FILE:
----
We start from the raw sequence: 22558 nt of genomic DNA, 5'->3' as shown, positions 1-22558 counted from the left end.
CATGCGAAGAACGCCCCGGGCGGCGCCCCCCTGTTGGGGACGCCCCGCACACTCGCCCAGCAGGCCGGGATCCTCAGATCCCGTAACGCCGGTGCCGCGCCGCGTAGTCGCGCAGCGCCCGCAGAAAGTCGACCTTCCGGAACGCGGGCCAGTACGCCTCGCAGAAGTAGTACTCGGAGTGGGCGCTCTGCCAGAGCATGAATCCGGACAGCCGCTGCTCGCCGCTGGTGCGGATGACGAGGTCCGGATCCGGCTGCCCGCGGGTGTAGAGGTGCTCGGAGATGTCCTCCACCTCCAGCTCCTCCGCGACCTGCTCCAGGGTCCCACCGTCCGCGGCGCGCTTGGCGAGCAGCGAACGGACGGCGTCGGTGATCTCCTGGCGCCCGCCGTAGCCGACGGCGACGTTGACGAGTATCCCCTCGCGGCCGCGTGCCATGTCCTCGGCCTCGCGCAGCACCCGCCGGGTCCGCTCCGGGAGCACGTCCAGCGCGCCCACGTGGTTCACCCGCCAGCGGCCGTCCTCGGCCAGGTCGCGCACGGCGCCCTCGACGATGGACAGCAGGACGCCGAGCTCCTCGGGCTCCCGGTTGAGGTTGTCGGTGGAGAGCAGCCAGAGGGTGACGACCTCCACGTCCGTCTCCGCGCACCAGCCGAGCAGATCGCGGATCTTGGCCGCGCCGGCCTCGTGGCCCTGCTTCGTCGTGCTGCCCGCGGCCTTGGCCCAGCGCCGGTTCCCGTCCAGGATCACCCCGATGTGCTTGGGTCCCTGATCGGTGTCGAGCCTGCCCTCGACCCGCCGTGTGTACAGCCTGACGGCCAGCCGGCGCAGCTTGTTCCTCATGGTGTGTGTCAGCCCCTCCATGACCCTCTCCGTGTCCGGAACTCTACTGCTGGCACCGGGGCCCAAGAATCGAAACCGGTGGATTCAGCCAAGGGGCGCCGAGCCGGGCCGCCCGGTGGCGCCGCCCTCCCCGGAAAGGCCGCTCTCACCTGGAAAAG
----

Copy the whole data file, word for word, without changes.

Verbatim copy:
We start from the raw sequence: 22558 nt of genomic DNA, 5'->3' as shown, positions 1-22558 counted from the left end.
CATGCGAAGAACGCCCCGGGCGGCGCCCCCCTGTTGGGGACGCCCCGCACACTCGCCCAGCAGGCCGGGATCCTCAGATCCCGTAACGCCGGTGCCGCGCCGCGTAGTCGCGCAGCGCCCGCAGAAAGTCGACCTTCCGGAACGCGGGCCAGTACGCCTCGCAGAAGTAGTACTCGGAGTGGGCGCTCTGCCAGAGCATGAATCCGGACAGCCGCTGCTCGCCGCTGGTGCGGATGACGAGGTCCGGATCCGGCTGCCCGCGGGTGTAGAGGTGCTCGGAGATGTCCTCCACCTCCAGCTCCTCCGCGACCTGCTCCAGGGTCCCACCGTCCGCGGCGCGCTTGGCGAGCAGCGAACGGACGGCGTCGGTGATCTCCTGGCGCCCGCCGTAGCCGACGGCGACGTTGACGAGTATCCCCTCGCGGCCGCGTGCCATGTCCTCGGCCTCGCGCAGCACCCGCCGGGTCCGCTCCGGGAGCACGTCCAGCGCGCCCACGTGGTTCACCCGCCAGCGGCCGTCCTCGGCCAGGTCGCGCACGGCGCCCTCGACGATGGACAGCAGGACGCCGAGCTCCTCGGGCTCCCGGTTGAGGTTGTCGGTGGAGAGCAGCCAGAGGGTGACGACCTCCACGTCCGTCTCCGCGCACCAGCCGAGCAGATCGCGGATCTTGGCCGCGCCGGCCTCGTGGCCCTGCTTCGTCGTGCTGCCCGCGGCCTTGGCCCAGCGCCGGTTCCCGTCCAGGATCACCCCGATGTGCTTGGGTCCCTGATCGGTGTCGAGCCTGCCCTCGACCCGCCGTGTGTACAGCCTGACGGCCAGCCGGCGCAGCTTGTTCCTCATGGTGTGTGTCAGCCCCTCCATGACCCTCTCCGTGTCCGGAACTCTACTGCTGGCACCGGGGCCCAAGAATCGAAACCGGTGGATTCAGCCAAGGGGCGCCGAGCCGGGCCGCCCGGTGGCGCCGCCCTCCCCGGAAAGGCCGCTCTCACCTGGAAAAG